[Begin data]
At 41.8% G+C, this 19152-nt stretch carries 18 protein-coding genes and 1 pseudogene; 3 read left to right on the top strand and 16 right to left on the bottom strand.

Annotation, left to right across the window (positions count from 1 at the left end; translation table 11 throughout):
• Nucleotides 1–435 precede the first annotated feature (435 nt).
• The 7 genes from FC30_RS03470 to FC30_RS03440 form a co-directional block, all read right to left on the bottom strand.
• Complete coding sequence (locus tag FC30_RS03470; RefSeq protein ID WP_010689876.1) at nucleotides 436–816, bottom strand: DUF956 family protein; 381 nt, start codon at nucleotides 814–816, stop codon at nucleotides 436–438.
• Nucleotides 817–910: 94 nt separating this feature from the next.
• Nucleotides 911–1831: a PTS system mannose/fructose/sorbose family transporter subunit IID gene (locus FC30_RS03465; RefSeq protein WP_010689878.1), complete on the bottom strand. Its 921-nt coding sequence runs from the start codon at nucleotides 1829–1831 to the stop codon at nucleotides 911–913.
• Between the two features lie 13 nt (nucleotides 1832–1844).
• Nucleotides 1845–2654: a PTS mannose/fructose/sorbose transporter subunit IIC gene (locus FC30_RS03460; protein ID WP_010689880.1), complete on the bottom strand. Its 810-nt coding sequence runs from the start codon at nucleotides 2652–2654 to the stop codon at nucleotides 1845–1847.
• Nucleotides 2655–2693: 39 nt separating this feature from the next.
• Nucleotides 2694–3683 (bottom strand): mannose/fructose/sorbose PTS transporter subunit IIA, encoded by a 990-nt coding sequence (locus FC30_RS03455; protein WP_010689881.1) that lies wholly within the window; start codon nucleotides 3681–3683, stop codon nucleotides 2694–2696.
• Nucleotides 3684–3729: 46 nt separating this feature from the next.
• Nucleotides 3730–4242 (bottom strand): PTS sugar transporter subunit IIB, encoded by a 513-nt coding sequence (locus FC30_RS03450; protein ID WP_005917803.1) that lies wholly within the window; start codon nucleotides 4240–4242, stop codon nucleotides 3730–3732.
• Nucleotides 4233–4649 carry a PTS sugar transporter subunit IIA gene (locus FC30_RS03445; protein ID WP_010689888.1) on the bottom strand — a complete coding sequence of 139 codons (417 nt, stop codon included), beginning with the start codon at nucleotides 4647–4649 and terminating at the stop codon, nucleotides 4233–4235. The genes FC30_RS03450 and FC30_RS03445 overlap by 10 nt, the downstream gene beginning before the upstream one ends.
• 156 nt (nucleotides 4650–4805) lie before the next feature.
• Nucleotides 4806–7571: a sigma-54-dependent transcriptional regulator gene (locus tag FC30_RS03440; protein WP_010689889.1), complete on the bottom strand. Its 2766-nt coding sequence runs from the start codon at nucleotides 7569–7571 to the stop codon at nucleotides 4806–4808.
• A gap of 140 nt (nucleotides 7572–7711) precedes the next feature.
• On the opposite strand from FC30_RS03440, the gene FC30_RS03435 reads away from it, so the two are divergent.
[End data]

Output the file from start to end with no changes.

At 41.8% G+C, this 19152-nt stretch carries 18 protein-coding genes and 1 pseudogene; 3 read left to right on the top strand and 16 right to left on the bottom strand.

Annotation, left to right across the window (positions count from 1 at the left end; translation table 11 throughout):
• Nucleotides 1–435 precede the first annotated feature (435 nt).
• The 7 genes from FC30_RS03470 to FC30_RS03440 form a co-directional block, all read right to left on the bottom strand.
• Complete coding sequence (locus tag FC30_RS03470; RefSeq protein ID WP_010689876.1) at nucleotides 436–816, bottom strand: DUF956 family protein; 381 nt, start codon at nucleotides 814–816, stop codon at nucleotides 436–438.
• Nucleotides 817–910: 94 nt separating this feature from the next.
• Nucleotides 911–1831: a PTS system mannose/fructose/sorbose family transporter subunit IID gene (locus FC30_RS03465; RefSeq protein WP_010689878.1), complete on the bottom strand. Its 921-nt coding sequence runs from the start codon at nucleotides 1829–1831 to the stop codon at nucleotides 911–913.
• Between the two features lie 13 nt (nucleotides 1832–1844).
• Nucleotides 1845–2654: a PTS mannose/fructose/sorbose transporter subunit IIC gene (locus FC30_RS03460; protein ID WP_010689880.1), complete on the bottom strand. Its 810-nt coding sequence runs from the start codon at nucleotides 2652–2654 to the stop codon at nucleotides 1845–1847.
• Nucleotides 2655–2693: 39 nt separating this feature from the next.
• Nucleotides 2694–3683 (bottom strand): mannose/fructose/sorbose PTS transporter subunit IIA, encoded by a 990-nt coding sequence (locus FC30_RS03455; protein WP_010689881.1) that lies wholly within the window; start codon nucleotides 3681–3683, stop codon nucleotides 2694–2696.
• Nucleotides 3684–3729: 46 nt separating this feature from the next.
• Nucleotides 3730–4242 (bottom strand): PTS sugar transporter subunit IIB, encoded by a 513-nt coding sequence (locus FC30_RS03450; protein ID WP_005917803.1) that lies wholly within the window; start codon nucleotides 4240–4242, stop codon nucleotides 3730–3732.
• Nucleotides 4233–4649 carry a PTS sugar transporter subunit IIA gene (locus FC30_RS03445; protein ID WP_010689888.1) on the bottom strand — a complete coding sequence of 139 codons (417 nt, stop codon included), beginning with the start codon at nucleotides 4647–4649 and terminating at the stop codon, nucleotides 4233–4235. The genes FC30_RS03450 and FC30_RS03445 overlap by 10 nt, the downstream gene beginning before the upstream one ends.
• 156 nt (nucleotides 4650–4805) lie before the next feature.
• Nucleotides 4806–7571: a sigma-54-dependent transcriptional regulator gene (locus tag FC30_RS03440; protein WP_010689889.1), complete on the bottom strand. Its 2766-nt coding sequence runs from the start codon at nucleotides 7569–7571 to the stop codon at nucleotides 4806–4808.
• A gap of 140 nt (nucleotides 7572–7711) precedes the next feature.
• On the opposite strand from FC30_RS03440, the gene FC30_RS03435 reads away from it, so the two are divergent.